To Seth Jenkins
Philadelphia June 21. 1791.
According to my promise when I had the pleasure of seeing you at Hudson, I have examined my notes made when I was at Bordeaux and find that the lowest priced white wines of that canton cost 75 livres the ton, which contains 1000 French pints, their pint almost exactly our quart: that they yeild from a fifth to a sixth of spirit on distillation, and that the smallest wines make the best brandy. According to this a ton will yeild 200 quarts or 50 gallons of spirit, which will be 30 sous or ⅔ New York money the gallon. I think you told me this was the price of a gallon of molasses now in the West Indies. It is then to be considered whether a saving may not be made in the freight, and a gain by the superior quality of the spirit distilled from wine. You have probably a correspondent at Bordeaux: if not, and you cannot readily get one well recommended, you may safely address yourself to Mr. Fenwick a native of Maryland, consul at Bordeaux for the United states, who is an honest man, and pretty well acquainted with the subject of wines.
I inclose you one of my reports on the whale and cod fisheries, and will be obliged to you if, in reading it, you will have a pen in your hand, and make notes, ever so roughly, of any errors you may discover in it, and any new facts you can furnish me with, and be so obliging as to send me the notes. I am with great esteem Sir Your most obedient humble servt,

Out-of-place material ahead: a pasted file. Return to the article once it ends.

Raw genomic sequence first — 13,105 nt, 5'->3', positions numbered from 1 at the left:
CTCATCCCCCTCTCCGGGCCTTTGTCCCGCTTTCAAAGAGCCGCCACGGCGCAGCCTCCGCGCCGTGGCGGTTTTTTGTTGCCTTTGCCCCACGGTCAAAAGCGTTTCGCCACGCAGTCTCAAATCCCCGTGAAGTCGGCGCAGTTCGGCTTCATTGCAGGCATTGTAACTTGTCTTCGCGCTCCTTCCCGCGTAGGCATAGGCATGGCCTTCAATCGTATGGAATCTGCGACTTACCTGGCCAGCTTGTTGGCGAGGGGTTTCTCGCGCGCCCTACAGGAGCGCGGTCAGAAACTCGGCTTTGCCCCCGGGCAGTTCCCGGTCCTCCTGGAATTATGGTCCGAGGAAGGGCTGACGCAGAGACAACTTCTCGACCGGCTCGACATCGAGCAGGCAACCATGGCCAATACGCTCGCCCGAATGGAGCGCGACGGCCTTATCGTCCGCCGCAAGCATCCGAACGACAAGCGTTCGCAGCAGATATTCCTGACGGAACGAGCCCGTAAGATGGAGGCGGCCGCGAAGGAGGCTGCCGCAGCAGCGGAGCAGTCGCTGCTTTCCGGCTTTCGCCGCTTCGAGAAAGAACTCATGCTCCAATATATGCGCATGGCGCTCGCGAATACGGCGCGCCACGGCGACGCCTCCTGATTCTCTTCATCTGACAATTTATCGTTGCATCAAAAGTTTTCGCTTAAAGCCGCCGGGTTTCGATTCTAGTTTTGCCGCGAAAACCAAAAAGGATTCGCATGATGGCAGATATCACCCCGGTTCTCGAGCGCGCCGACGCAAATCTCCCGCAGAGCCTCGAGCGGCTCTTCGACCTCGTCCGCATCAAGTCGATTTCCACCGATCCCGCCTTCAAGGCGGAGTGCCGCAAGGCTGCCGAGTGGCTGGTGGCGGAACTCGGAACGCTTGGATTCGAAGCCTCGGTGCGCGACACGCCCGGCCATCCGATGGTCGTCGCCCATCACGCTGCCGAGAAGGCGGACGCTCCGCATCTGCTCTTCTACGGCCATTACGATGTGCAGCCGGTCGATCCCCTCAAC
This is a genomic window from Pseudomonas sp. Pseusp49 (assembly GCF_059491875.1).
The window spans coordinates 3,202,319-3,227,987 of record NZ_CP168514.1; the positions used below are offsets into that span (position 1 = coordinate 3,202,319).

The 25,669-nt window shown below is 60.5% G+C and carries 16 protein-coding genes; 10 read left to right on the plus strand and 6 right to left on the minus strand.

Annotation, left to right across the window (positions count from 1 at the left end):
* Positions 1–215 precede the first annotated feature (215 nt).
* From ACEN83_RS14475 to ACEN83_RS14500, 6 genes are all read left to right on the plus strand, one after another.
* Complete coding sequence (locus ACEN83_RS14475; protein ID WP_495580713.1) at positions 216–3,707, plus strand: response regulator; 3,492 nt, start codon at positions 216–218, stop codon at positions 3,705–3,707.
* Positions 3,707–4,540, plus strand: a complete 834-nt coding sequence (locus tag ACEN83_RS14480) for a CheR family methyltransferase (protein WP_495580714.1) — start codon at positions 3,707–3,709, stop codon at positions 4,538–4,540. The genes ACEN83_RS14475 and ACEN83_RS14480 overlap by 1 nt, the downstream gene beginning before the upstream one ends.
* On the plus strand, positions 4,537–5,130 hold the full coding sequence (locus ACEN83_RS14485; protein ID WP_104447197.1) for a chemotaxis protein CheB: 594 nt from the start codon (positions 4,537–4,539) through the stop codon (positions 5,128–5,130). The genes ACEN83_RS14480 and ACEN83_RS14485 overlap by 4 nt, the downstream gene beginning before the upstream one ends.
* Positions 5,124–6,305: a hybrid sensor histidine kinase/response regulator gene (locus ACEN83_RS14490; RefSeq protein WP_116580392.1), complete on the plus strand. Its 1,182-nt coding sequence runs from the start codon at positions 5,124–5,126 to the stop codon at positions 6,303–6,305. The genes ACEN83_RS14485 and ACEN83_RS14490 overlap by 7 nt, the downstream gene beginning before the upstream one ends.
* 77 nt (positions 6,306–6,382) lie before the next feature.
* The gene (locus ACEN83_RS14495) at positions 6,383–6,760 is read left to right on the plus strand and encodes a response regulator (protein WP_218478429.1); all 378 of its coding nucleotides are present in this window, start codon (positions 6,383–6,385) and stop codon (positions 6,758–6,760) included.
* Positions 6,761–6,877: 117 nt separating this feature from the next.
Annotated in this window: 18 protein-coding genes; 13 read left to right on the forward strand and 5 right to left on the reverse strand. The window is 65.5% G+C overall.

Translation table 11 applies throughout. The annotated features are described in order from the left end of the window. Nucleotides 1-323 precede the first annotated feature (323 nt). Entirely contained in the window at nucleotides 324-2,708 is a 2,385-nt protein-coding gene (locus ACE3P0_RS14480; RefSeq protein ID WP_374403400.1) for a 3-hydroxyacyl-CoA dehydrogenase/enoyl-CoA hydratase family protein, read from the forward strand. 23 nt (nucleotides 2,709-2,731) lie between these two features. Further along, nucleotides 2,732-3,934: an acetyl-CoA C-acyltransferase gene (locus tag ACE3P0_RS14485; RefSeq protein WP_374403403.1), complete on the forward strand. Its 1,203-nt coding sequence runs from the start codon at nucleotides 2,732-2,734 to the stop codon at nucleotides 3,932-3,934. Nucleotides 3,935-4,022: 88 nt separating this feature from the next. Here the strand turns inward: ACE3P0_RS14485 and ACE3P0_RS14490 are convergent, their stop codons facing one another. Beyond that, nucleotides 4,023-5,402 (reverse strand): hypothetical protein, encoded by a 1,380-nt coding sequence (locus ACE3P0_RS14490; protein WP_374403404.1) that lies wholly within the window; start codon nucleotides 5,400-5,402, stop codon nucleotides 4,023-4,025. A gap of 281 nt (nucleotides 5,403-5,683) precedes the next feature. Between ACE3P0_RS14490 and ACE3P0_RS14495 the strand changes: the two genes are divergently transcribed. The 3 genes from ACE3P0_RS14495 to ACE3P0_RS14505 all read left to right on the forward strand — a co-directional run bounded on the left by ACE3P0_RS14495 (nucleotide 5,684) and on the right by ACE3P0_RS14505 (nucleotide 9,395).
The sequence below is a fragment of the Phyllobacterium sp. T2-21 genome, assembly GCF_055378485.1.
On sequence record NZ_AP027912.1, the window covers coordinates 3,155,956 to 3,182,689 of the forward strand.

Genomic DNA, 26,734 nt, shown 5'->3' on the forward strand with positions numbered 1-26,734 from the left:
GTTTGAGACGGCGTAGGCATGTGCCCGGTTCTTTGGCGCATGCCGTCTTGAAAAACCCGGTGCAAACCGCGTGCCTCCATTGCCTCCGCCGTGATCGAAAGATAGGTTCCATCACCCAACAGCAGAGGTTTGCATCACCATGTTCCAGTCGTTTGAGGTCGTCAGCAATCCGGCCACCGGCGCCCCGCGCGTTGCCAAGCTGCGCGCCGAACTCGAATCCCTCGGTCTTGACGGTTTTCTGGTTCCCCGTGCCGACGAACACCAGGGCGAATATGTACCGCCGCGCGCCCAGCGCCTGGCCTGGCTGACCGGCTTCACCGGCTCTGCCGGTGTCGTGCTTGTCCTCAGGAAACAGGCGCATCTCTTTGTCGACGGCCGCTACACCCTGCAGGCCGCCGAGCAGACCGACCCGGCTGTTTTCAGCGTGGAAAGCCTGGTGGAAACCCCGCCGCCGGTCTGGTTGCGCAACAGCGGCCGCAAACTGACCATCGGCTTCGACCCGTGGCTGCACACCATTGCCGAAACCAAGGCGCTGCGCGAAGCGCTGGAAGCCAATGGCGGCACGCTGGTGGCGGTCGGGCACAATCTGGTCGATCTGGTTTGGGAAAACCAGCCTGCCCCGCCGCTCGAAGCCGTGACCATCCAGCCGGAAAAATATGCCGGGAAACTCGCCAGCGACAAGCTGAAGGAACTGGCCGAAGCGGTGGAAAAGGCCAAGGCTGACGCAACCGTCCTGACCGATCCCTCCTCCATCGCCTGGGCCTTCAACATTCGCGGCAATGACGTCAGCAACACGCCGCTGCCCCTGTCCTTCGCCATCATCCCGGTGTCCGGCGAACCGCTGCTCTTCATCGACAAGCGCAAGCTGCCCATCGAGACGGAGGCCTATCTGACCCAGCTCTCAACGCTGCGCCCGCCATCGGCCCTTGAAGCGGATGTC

RC (William I. Davis, Newark, Ohio, 1944); at foot of text: “Capt. Seth Jenkins.” PrC (DLC); mutilated, so that about a third of the text is lost.
Captain Seth Jenkins was a Nantucket whaler who, with his brother Thomas Jenkins, Alexander Coffin, and others, founded the whaling port of Hudson in 1783. The town prospered so that within three years it had four fine wharves, several warehouses, a ropewalk, a sail loft, a spermaceti factory, a distillery, and about 150 dwellings (Edouard A. Stackpole, The Sea Hunters, p. 100–1). TJ saw Jenkins at Hudson when he and Madison passed through on May 25, 1791. They breakfasted at the thriving port after spending the night at Claverack. TJ clearly had two objects in view for Jenkins’ distillery: in arguing that better and cheaper spirits could be produced from wine than from molasses, he hoped to lessen American dependence upon the British West Indies and to increase trade relations with France. With the distillery exporting a thousand hogsheads of rum annually, TJ must have been disappointed that his argument was not convincing to Jenkins (Jenkins to TJ, 5 July 1791).